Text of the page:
I said I would report back about the Strong Dog Practice for Tall Terriers that we attended this past Sunday. They had quite a group of interested dogs and owners show up, some from as far as California! (They had just been to a terrier specialty.) The practice day was held at the Earth Dog Center in Crosswicks, N.J., and it was put on by the Glen of Imaal Terrier Club. So there were many of these wonderful little/big dogs in attendance. . one mini Bull and five Kerry Blue Terriers, between carol oddi and myself, and one short guy that slipped in, a Border Terrier. I think he was a ‘plant.’ He’d done this before!! No Wheaties? Where were you guys?
We had a blast. There were videos on badgers/hunting/and the various dogs’approaches to going into holes/tunnels to get badgers. There were explanations on how “not stressed” the actual badger was during some of the trials that were being done in Sweden. (The badgers were used as quarry in a fairly safe situation, and tested for stress.) They were found to have more stress going to and from the trial in the vehicle, then being in the badger hole!! These badgers that were being shown, as an example, had been brought up with dogs and, like sheep that are used to dogs herding them, the badgers that were being used for these trials in Sweden had been primed for their ‘job.’ Just a little aside so you know, there were no live ‘badgers’ being used for this practice.
They did a little intro for each dog to test for instinct, which meant they got to be around a hole in the ground and were allowed to drag the “badger,” (dummy wrapped w/raccoon skin and scented) from the beginning of the hole. I had Bailey and her two pups, (now 12 months), with me. I took Bailey out first, and she checked it out and nosed it. It didn’t move, so she was looking at me like I was a bit doddy. “So what do you rrrrreally want????” was the look I got. We moved it a bit, and all of a sudden she perked up. I made it make noises at her, and she had a thought bubble. “I want this thing now!” Eventually she dragged it quite a bit and shook it. When told to leave it, she did do that, except she ran back to check it out again to make sure. It wasn’t going anywhere.
The “badger” weighed 35-50 pounds, depending on how many weighted bags were in it. Buster was into it also. Sephie, the “pillow princess,” ran up to the hole, thinking maybe it was like agility outdoors. “Ahem,” she said,looking at some dead animal thing there, “Harrumph!!” She turned around and looked at us as if to say, “Well, get this out of here now, so I can go in the tunnel!” Needless to say, Ms. Sephie didn’t seem too interested at the moment. This could change. It was a soggy, rainy day, and she doesn’t even go off the deck on days like that. “How tacky to get my paws wet!”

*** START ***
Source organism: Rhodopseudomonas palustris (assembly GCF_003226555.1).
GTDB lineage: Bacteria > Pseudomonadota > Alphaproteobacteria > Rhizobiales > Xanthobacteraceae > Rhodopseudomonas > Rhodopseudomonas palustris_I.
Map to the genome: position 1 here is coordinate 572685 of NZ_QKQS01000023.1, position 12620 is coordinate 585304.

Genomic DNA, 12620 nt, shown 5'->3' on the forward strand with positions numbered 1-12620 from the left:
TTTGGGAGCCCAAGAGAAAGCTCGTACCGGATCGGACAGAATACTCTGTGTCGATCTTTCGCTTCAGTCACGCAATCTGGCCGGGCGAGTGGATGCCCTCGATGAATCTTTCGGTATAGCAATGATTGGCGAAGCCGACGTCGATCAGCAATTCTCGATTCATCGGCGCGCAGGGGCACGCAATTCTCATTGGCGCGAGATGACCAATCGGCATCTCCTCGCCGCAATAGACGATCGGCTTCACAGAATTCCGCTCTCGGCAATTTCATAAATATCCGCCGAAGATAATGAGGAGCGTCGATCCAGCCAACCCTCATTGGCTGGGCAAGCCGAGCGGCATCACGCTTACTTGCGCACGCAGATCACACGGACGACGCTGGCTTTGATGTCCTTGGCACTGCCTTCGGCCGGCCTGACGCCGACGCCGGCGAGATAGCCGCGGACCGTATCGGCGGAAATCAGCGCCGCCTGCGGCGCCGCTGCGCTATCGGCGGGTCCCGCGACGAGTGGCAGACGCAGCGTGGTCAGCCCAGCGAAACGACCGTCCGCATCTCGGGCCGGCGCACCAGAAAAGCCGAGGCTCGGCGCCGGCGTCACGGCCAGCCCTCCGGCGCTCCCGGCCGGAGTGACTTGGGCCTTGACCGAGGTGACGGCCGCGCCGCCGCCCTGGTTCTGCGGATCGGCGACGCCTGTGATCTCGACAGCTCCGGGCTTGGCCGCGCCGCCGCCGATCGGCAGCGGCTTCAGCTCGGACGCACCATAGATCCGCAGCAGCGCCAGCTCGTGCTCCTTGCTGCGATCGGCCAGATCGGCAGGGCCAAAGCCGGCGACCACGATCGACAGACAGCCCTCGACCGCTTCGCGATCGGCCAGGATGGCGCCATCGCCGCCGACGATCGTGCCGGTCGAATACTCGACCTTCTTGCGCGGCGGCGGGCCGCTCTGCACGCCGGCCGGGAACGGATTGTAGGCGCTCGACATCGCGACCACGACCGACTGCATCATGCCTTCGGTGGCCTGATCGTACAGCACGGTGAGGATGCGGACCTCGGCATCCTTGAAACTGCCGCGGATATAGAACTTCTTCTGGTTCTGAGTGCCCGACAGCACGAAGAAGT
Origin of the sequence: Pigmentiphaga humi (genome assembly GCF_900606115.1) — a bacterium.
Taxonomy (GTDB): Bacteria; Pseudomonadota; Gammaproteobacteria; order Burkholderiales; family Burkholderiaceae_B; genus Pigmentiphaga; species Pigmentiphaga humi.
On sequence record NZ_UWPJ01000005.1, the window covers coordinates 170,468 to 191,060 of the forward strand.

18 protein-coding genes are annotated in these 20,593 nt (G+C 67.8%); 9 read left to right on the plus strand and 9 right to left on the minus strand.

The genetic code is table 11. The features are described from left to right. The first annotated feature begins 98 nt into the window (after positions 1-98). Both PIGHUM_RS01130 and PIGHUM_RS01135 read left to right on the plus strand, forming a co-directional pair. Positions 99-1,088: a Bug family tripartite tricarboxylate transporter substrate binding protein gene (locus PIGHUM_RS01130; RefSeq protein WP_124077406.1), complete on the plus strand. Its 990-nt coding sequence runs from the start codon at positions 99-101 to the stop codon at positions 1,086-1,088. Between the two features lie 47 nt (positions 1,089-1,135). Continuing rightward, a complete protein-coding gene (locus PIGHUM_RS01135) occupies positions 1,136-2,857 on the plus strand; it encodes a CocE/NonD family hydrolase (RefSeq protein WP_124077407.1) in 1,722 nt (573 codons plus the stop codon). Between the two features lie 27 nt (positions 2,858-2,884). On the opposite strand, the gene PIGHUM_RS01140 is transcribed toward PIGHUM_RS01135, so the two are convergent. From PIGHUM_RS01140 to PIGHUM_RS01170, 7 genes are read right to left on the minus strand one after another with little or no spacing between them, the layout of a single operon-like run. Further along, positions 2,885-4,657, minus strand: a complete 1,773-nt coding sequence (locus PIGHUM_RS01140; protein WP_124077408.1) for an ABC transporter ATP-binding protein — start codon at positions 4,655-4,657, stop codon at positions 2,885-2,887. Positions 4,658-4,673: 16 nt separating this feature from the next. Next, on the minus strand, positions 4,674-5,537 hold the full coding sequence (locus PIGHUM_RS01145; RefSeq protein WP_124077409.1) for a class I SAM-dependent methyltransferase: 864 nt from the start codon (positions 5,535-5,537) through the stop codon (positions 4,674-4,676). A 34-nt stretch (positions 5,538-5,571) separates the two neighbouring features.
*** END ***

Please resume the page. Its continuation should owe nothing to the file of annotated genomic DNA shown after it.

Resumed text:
Belle and Max, Carol Oddi’s two Kerries, also passed the intro and dragged the “badger” a bit, and pretty much had the look as if to say, “Okay, what’s next?” The Glens were in heaven. They had a blast and had either done this before or had been practicing with a skin covered dummy before the practice. There were, however, a couple that were slow starters.
Then we went on to the big activity. . . going after the “badger” in the hole! I only took Ms. Blue, because by that time, it was drizzling, and I didn’t want to stand with three dogs getting wet and cranky. One very interested dog was more fun. She got to go maybe 3rd, and was raring to check out the area. She saw that her “badger” was moving into the hole. “WOW!! A live one!!” She went in the hole, and pulled at the quarry and backed out without it. They had an AKC Rep there who was most helpful in suggesting what to do. Once Ms. Blue got the idea that the “badger” needed to come out of the hole, and she was the one to do it… “Wellllllll, okay!!!”
There was a point where she started to dig when she got close to it. Finally, she started yanking at it, and her “Baileybutt” was put into action, and she hauled it out. . .not once . . . not twice.. but, she ended up going into the tunnel many times. Each time after the first “drag out,” she would pull the “badger” out. She had a ball. I thought maybe she would be tired. but no way. She tried again at the end with great results. She was very interested, and watched as each dog disappeared inside the tunnel and “got the badger.” She’s got the idea in a big way, and is not going to forget this any time soon.
The dogs and people were very soggy and muddy by the end of the day, but all were smiling and positive about the experience. The dogs were very interested in the activity. Needless to say, the soggy, strong dogs slept comfortably all the way home, and the bath water was very brown. So, if you get a chance to try this, Bailey gives it all four paws up! Buster gives it all fours paws, and Persephone says, she doesn’t have to go underground until winter. So forget it!